I got my Florida Bar News yesterday and while flipping through it this morning I have discovered that the Bar’s Board of Governors has voted to condemn the practice of viewing metadata in electronic files even though it does not fully understand exactly what that means.
If you’re unfamiliar with metadata, you are not alone. Several board members said they hadn’t heard of it until it came up at their December meeting.
The issue of metadata has been a topic of interest for lawyers for some time now. Evan Schaeffer and Dennis Kennedy are two among the many lawyers who have focused on the issue and what it means for the legal profession.
Described most simply, “metadata” is any data in a document which describes the document itself, as opposed to the data in the document which is the content. Any document created electronically has some form of metadata attached to it. This blog post, for example, contains the time and date of the post, the web location it can be found, the author, the category, the title, the number of comments, and so on. Even a simple text file will have file name, file size, date created, and so on. None of these are really controversial.
The problem comes when document creators use more sophisticated software to create documents. If you have Microsoft Word on your computer, open a recent file. Under the “File” menu, select the “Properties” option. You are now viewing the metadata for that Word document. File type, location, size; dates of creation, modification, and access; a “file summary” that lists the author, company, and other optional information; number of revisions and even total editing time.
To make matters worse, Word and some other document creation software actually contain metadata about edits and changes made to the document – either incidentally, such as a “Fast save” that copies the clipboard to a file, or intentionally, such as when the user enables the “Track Changes” feature. Either of these could cause real problems for an attorney who unwittingly sends out a file with this information.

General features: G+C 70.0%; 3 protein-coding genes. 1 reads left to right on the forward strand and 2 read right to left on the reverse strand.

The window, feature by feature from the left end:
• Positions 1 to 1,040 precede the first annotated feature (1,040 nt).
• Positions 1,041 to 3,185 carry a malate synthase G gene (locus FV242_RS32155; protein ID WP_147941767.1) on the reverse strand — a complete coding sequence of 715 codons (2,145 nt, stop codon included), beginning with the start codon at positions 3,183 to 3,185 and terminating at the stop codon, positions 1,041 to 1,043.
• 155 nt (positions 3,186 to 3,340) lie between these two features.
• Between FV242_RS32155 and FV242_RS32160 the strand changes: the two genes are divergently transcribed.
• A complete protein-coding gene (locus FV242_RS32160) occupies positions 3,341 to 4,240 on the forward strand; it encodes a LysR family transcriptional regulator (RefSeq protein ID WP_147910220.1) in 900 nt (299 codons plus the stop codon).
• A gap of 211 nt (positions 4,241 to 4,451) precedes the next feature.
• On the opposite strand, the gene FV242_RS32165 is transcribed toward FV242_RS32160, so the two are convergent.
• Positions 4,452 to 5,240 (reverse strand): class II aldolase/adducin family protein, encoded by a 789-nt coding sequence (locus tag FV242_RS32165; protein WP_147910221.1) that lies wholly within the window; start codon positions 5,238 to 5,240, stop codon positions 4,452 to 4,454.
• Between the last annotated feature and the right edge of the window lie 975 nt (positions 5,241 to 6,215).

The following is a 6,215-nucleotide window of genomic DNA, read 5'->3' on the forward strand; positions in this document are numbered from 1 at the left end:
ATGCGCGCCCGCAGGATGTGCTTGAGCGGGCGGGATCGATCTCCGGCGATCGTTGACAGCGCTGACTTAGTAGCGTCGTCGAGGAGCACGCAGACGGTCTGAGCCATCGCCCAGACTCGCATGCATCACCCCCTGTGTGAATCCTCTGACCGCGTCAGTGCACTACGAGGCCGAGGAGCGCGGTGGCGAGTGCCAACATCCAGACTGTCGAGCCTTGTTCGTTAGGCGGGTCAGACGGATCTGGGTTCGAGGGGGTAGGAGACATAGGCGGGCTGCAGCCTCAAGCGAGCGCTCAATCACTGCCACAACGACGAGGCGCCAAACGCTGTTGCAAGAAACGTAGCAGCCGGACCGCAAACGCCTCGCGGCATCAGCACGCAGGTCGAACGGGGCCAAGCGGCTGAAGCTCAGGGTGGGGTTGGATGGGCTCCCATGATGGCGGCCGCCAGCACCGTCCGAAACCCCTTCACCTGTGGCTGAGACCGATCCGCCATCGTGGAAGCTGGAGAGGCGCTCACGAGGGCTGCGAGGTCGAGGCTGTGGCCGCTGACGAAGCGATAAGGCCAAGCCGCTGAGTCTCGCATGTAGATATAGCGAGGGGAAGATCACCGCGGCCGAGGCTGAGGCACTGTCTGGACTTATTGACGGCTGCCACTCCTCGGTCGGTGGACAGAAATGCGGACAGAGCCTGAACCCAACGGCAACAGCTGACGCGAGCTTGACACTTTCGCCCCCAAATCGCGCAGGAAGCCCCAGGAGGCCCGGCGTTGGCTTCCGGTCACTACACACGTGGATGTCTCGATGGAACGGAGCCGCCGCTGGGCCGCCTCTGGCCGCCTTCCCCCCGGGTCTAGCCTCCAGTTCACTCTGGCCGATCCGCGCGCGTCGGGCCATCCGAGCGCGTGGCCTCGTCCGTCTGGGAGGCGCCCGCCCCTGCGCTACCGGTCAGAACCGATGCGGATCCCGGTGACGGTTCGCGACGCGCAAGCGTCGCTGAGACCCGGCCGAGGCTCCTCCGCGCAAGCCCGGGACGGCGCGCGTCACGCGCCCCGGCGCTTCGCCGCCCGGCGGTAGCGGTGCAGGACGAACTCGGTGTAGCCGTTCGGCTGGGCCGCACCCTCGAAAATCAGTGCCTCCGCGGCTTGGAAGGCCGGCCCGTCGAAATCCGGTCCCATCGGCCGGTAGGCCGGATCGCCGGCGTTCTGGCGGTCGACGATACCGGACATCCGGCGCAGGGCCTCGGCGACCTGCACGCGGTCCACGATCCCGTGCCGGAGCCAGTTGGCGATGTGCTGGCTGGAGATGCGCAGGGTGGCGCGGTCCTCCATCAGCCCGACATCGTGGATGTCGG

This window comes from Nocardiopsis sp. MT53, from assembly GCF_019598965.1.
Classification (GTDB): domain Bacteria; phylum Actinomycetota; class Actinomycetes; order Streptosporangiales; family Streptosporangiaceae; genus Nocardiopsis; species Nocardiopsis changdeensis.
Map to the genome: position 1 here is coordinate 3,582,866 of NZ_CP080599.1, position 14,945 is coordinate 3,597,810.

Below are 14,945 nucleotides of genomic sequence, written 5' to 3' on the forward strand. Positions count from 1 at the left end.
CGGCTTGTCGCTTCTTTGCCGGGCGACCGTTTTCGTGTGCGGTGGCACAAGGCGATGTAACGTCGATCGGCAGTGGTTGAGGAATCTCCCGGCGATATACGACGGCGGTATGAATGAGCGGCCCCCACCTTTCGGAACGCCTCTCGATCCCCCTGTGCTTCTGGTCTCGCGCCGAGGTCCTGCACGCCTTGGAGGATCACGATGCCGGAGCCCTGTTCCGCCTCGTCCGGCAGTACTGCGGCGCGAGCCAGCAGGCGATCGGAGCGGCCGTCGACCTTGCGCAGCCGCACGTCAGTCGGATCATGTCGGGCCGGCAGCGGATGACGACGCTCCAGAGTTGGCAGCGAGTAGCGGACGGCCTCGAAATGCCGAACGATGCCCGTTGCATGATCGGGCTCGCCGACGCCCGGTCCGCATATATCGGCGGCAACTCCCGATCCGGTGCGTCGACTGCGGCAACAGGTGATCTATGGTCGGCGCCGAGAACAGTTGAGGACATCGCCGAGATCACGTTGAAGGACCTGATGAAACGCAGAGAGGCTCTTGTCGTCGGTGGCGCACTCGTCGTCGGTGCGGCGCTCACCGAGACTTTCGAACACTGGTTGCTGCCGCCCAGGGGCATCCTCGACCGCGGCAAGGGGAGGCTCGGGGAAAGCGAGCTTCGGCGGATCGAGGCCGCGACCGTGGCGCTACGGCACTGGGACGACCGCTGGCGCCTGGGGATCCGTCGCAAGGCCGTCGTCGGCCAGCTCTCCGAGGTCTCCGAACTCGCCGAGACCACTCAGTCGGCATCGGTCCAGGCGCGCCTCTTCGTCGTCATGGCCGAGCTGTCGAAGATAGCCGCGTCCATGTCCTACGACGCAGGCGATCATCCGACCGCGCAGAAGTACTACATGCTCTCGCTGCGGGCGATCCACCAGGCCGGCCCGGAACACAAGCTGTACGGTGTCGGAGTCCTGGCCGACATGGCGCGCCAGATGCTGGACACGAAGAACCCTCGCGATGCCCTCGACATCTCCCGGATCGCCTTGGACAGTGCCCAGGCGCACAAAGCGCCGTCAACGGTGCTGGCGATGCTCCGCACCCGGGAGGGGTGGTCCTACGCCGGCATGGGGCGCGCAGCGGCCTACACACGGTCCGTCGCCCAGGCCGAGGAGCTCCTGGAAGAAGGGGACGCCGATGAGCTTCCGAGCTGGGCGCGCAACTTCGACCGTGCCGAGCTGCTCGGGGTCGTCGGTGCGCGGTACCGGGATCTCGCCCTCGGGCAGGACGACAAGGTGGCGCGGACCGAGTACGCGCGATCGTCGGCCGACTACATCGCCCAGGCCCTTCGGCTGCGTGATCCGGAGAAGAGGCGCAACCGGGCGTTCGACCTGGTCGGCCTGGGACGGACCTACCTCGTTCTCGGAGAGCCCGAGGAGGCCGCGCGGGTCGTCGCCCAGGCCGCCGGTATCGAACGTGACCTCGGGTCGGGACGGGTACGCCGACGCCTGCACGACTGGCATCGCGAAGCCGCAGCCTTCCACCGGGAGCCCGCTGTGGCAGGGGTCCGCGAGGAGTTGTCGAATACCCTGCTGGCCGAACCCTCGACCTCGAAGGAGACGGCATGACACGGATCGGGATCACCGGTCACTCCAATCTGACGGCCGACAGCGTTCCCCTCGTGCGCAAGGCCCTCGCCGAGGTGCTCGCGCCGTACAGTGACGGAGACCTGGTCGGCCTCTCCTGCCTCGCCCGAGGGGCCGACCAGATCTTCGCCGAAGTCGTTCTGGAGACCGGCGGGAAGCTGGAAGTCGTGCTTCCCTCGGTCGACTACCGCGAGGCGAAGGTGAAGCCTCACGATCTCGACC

One such example is when an attorney drafts a letter to one party, then uses it as a template for a letter to another party. If revisions to the first letter are accidentally included in the metadata of the file, and then sent to a another party, the lawyer may be disclosing one client’s confidential information to another client. Even worse, he might be sending it to opposing counsel. This occasionally happens in the analog world as well. Many years ago, my secretary send a letter to opposing counsel that was meant for my client’s eyes only. Little harm resulted, as the letter was a perfunctory notice and the other lawyer, a stand-up guy, stopped reading as soon as he realized it wasn’t meant for him.
Ultimately, each lawyer has the responsibility to ensure the confidentiality of any confidential information in his care, whether that information is on paper or disk. This vote by the Board of Governors seems designed to protect lawyers who have failed to take the necessary measures to do that, including developing an adequate understanding of the technology they use.
The article basically says that the president-elect of the Board got burned by Word (“track changes” anyone?) and it sounds like he is freaking out over it.
The biggest problem here is that the Board of Governors has no idea what it’s just done. No serious argument can be made that it’s unethical to use metadata which is knowingly released by another lawyer – such as file dates, file names, and so on. The Board clearly means to shield unwitting lawyers from the consequences of their unknown disclosures, but have stated their case too broadly. Furthermore, attorneys who aren’t aware of the metadata in their own documents will be unaware of the possible sources of evidence in metadata from other sources that wouldn’t be protected – thereby failing in their obligation to their clients to uncover such information if they can. In the very short term, it may be common for lawyers to lack an understanding of the importance of metadata. in the long term, every lawyer must develop an understanding of metadata and its significance, both to protect their clients’ confidences but also to figure out how metadata affects their clients’ legal matters in their day to day affairs.